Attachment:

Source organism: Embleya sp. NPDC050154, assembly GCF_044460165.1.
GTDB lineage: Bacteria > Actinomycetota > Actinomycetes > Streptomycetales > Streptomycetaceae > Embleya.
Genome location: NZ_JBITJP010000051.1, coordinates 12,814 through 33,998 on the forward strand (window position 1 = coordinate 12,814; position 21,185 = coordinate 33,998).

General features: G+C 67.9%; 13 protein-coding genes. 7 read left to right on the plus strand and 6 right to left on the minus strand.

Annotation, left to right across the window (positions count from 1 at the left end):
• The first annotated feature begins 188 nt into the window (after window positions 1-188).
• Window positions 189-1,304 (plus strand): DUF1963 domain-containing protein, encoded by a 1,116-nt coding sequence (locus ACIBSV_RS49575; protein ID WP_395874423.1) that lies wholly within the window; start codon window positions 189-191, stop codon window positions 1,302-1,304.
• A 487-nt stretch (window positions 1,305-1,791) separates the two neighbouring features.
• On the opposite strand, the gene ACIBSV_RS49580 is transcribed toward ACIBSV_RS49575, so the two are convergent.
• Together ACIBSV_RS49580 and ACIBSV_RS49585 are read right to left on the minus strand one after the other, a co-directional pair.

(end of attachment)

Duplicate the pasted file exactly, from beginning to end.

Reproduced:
Source organism: Embleya sp. NPDC050154, assembly GCF_044460165.1.
GTDB lineage: Bacteria > Actinomycetota > Actinomycetes > Streptomycetales > Streptomycetaceae > Embleya.
Genome location: NZ_JBITJP010000051.1, coordinates 12,814 through 33,998 on the forward strand (window position 1 = coordinate 12,814; position 21,185 = coordinate 33,998).

General features: G+C 67.9%; 13 protein-coding genes. 7 read left to right on the plus strand and 6 right to left on the minus strand.

Annotation, left to right across the window (positions count from 1 at the left end):
• The first annotated feature begins 188 nt into the window (after window positions 1-188).
• Window positions 189-1,304 (plus strand): DUF1963 domain-containing protein, encoded by a 1,116-nt coding sequence (locus ACIBSV_RS49575; protein ID WP_395874423.1) that lies wholly within the window; start codon window positions 189-191, stop codon window positions 1,302-1,304.
• A 487-nt stretch (window positions 1,305-1,791) separates the two neighbouring features.
• On the opposite strand, the gene ACIBSV_RS49580 is transcribed toward ACIBSV_RS49575, so the two are convergent.
• Together ACIBSV_RS49580 and ACIBSV_RS49585 are read right to left on the minus strand one after the other, a co-directional pair.